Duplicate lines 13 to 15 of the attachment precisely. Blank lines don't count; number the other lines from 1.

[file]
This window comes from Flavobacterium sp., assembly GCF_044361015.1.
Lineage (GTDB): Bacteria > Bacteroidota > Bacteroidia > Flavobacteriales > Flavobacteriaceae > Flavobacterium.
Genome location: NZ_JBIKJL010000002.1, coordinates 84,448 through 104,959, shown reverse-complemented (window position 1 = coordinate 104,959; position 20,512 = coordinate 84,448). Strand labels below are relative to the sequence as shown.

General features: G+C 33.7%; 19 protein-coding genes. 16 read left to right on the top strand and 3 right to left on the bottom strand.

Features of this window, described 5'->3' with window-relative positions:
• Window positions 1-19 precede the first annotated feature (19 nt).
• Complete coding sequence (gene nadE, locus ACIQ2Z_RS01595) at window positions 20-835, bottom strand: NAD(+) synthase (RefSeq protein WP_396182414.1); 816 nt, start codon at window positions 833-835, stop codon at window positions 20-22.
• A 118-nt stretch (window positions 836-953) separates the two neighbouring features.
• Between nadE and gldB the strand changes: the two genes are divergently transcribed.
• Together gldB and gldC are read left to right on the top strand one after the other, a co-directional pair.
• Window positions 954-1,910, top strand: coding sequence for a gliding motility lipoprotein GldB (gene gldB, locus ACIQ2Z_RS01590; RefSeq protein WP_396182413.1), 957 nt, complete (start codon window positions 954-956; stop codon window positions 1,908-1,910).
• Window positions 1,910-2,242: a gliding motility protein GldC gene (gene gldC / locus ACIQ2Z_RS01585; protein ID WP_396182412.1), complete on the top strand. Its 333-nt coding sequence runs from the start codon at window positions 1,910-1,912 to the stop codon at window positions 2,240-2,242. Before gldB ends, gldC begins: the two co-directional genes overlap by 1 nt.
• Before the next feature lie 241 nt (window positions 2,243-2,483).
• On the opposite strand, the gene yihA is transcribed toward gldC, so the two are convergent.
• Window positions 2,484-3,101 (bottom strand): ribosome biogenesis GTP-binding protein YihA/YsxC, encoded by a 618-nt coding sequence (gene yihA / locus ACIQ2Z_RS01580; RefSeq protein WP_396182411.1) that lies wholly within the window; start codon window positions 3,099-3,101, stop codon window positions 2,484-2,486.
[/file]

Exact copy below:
• Before the next feature lie 241 nt (window positions 2,243-2,483).
• On the opposite strand, the gene yihA is transcribed toward gldC, so the two are convergent.
• Window positions 2,484-3,101 (bottom strand): ribosome biogenesis GTP-binding protein YihA/YsxC, encoded by a 618-nt coding sequence (gene yihA / locus ACIQ2Z_RS01580; RefSeq protein WP_396182411.1) that lies wholly within the window; start codon window positions 3,099-3,101, stop codon window positions 2,484-2,486.